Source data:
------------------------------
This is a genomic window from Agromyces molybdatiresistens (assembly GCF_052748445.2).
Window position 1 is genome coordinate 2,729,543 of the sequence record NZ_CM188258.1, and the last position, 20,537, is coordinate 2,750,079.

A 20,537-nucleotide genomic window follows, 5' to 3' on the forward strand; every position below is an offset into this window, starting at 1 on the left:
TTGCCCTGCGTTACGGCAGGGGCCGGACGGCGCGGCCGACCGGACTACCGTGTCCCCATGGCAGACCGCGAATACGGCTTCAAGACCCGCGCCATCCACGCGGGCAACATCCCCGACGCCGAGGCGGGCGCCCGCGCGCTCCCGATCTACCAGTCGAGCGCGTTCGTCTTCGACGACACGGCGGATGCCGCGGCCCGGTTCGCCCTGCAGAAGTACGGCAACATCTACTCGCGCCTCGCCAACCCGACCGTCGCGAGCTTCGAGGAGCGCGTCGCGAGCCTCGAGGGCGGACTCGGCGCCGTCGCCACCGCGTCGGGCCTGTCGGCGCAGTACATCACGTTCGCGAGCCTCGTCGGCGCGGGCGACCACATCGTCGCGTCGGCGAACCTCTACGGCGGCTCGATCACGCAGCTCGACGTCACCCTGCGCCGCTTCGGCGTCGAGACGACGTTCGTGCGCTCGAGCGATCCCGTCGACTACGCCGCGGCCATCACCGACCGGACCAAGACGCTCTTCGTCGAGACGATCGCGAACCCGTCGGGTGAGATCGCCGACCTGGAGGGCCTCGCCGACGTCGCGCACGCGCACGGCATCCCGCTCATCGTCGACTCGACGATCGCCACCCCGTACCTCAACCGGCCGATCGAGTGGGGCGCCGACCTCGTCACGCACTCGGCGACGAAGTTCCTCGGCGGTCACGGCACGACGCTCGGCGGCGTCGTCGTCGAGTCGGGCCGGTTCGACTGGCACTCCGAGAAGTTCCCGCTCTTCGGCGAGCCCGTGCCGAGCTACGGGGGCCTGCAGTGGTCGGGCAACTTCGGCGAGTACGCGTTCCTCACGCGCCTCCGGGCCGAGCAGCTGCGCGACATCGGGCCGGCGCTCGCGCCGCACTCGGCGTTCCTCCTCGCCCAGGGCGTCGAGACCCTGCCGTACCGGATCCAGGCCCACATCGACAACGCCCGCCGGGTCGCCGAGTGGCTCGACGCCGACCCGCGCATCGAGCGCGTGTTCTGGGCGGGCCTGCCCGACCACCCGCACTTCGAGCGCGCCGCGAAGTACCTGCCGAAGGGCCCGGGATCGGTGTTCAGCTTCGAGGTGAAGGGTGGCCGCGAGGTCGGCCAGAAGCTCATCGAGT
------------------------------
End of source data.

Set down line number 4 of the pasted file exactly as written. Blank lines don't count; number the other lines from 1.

TTGCCCTGCGTTACGGCAGGGGCCGGACGGCGCGGCCGACCGGACTACCGTGTCCCCATGGCAGACCGCGAATACGGCTTCAAGACCCGCGCCATCCACGCGGGCAACATCCCCGACGCCGAGGCGGGCGCCCGCGCGCTCCCGATCTACCAGTCGAGCGCGTTCGTCTTCGACGACACGGCGGATGCCGCGGCCCGGTTCGCCCTGCAGAAGTACGGCAACATCTACTCGCGCCTCGCCAACCCGACCGTCGCGAGCTTCGAGGAGCGCGTCGCGAGCCTCGAGGGCGGACTCGGCGCCGTCGCCACCGCGTCGGGCCTGTCGGCGCAGTACATCACGTTCGCGAGCCTCGTCGGCGCGGGCGACCACATCGTCGCGTCGGCGAACCTCTACGGCGGCTCGATCACGCAGCTCGACGTCACCCTGCGCCGCTTCGGCGTCGAGACGACGTTCGTGCGCTCGAGCGATCCCGTCGACTACGCCGCGGCCATCACCGACCGGACCAAGACGCTCTTCGTCGAGACGATCGCGAACCCGTCGGGTGAGATCGCCGACCTGGAGGGCCTCGCCGACGTCGCGCACGCGCACGGCATCCCGCTCATCGTCGACTCGACGATCGCCACCCCGTACCTCAACCGGCCGATCGAGTGGGGCGCCGACCTCGTCACGCACTCGGCGACGAAGTTCCTCGGCGGTCACGGCACGACGCTCGGCGGCGTCGTCGTCGAGTCGGGCCGGTTCGACTGGCACTCCGAGAAGTTCCCGCTCTTCGGCGAGCCCGTGCCGAGCTACGGGGGCCTGCAGTGGTCGGGCAACTTCGGCGAGTACGCGTTCCTCACGCGCCTCCGGGCCGAGCAGCTGCGCGACATCGGGCCGGCGCTCGCGCCGCACTCGGCGTTCCTCCTCGCCCAGGGCGTCGAGACCCTGCCGTACCGGATCCAGGCCCACATCGACAACGCCCGCCGGGTCGCCGAGTGGCTCGACGCCGACCCGCGCATCGAGCGCGTGTTCTGGGCGGGCCTGCCCGACCACCCGCACTTCGAGCGCGCCGCGAAGTACCTGCCGAAGGGCCCGGGATCGGTGTTCAGCTTCGAGGTGAAGGGTGGCCGCGAGGTCGGCCAGAAGCTCATCGAGT